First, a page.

Howell E. Jackson & Paul Rothstein
Over the past decade, cost-benefit analysis in the field of financial regulation (“financial CBA”) has emerged as a topic of intense public interest. In reviewing rulemakings under the Administrative Procedure Act, courts have demanded greater rigor in the financial CBA that regulators provide in support of new regulations. Industry experts and other analysts have repeatedly questioned the adequacy of agency assessments of costs and benefits. And legal academics have engaged in a robust dialogue over the merits of financial CBA and the value of alternative institutional structures for overseeing financial CBA.
This Article adds to the expanding literature on financial CBA by offering a detailed study of how regulatory agencies actually undertake benefit analysis in promulgating new regulations involving matters of consumer finance and other analogous areas of consumer protection. After a brief literature review, the Article proposes a taxonomy for categorizing benefit analysis in the area of consumer financial regulation. This taxonomy reflects traditional market failures, cognitive limitations of consumers, as well as several other beneficial outcomes commonly associated with regulations designed to protect consumers. Taking the taxonomy as a framework, the Article then reports on a detailed survey of seventy-two consumer protection regulations adopted in recent years, and presents an overview of the range and quality of benefit analysis that government officials actually undertook in the surveyed regulations. The Article next provides a more detailed discussion of twenty “exemplars” of benefit analysis drawn from regulations in the sample and focusing on the strengths and weaknesses of what might be considered state-of-the-art benefit analysis in consumer protection regulation in the years immediately following the enactment of the Dodd-Frank Act. The Article concludes with a discussion of potential lines of academic research and institutional reform that might assist financial regulators in conducting more complete benefit analysis for consumer protection regulation in the future.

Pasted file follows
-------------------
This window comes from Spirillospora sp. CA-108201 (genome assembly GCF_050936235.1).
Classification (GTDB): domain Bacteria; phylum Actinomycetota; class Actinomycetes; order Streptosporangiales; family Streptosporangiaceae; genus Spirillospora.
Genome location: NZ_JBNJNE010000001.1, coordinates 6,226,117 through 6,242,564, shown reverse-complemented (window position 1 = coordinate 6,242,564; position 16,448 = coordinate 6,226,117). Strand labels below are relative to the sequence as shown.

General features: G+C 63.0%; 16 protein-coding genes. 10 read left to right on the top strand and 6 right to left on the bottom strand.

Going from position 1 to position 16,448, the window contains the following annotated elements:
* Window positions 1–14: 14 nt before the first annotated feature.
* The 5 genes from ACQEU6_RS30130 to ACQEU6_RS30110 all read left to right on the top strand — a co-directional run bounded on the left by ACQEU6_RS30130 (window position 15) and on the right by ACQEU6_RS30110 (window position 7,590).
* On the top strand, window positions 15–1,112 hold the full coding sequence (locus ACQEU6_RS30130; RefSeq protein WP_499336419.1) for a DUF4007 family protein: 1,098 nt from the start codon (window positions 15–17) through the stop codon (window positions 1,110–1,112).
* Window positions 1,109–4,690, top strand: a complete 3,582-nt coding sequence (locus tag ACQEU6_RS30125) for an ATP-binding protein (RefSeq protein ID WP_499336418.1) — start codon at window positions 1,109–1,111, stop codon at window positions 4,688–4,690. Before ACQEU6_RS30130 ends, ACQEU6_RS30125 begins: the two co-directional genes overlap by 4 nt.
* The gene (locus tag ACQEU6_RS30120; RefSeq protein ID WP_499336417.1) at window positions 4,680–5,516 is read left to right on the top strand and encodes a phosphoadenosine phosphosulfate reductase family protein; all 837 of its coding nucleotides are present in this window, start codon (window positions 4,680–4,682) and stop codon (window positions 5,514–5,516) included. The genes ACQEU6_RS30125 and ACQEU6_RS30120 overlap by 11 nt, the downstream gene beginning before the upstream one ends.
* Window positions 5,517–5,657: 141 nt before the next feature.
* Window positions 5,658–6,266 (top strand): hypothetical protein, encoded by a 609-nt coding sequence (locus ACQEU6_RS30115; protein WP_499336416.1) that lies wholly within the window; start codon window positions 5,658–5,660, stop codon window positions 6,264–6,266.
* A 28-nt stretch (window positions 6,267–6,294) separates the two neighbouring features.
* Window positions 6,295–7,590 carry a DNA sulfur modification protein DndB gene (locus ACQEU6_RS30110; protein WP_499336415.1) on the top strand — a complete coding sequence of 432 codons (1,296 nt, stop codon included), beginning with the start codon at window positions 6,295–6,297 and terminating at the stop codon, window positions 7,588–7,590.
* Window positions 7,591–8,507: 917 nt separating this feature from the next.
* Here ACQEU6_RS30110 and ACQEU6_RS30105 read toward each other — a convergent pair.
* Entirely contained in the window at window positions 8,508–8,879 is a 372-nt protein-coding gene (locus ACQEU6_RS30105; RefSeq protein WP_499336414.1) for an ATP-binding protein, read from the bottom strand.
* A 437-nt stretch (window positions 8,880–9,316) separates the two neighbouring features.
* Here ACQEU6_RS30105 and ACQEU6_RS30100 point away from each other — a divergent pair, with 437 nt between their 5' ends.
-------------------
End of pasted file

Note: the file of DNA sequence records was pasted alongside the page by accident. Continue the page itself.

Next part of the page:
Sung Eun (Summer) Kim
This paper develops a definitional and conceptual framework to assess the extent to which firms are democratically organized and applies the framework to thirty-nine publicly-listed private equity firms (“PPE”). The proposed definitional framework merges the criteria used by influential observers of political democracies together with the metaphor of “corporate democracy” that has been used by state legislators, federal regulators, the judiciary, and legal scholarship that have shaped U.S. corporate governance. Under the proposed definitional framework, democratic corporate governance refers to a regime that invites broad participation by shareholders, treats shareholders equally, protects shareholders from misconduct, and facilitates mutually binding consultation. By the same token, de-democratization of firms refers to a trend towards a regime that is less inclusive, less equal, less protective, and unilateral. This case study focuses on mechanisms that are chosen by PPEs to facilitate shareholders’ participation in governance and to hold managers accountable to shareholders. PPEs are an appropriate subject for this case study because they are firms that have adjusted their once highly private and sophisticated governance structures to accommodate public investors. The organizational and contractual features that are chosen by these firms reveal the balance between shareholder and managerial power within these newly public institutions. This review finds evidence of de-democratization across all four dimensions (inclusion, equality, protection, and mutuality) of the proposed definition of corporate democracy. This account of the de-democratization within one segment of firms yields new insights about the relationship between firms and government. This Article takes the first step toward categorizing these various relationships between democratic principles in the corporate and political contexts and suggests tailored policy responses to the trend of de-democratization among firms.
A persistent puzzle in antitrust law is whether and when an unlawful agreement could arise from conduct or verbalized communications that fall short of an explicit agreement. While courts have found such tacit agreements to exist in idiosyncratic scenarios, they have failed to articulate a clear and consistent logic for such findings. This Article attempts to fill this gap by proposing a unified theory of tacit agreement. It defines a tacit agreement as an agreement formed by non-explicit communications that enable the alleged coconspirators to have constructive knowledge of one another’s conspiratory intent. This approach to tacit agreement is more faithful to the conceptual integrity and the statutory meaning of the agreement requirement under the Sherman Act. More importantly, it provides a flexible yet consistent formula for determining tacit agreements. This formula could be applied to any factual scenarios, including conscious parallelism, parallel conduct preceded by suggestive communications, hub-and-spoke conspiracy, and facilitating practices.
Jennifer S. Fan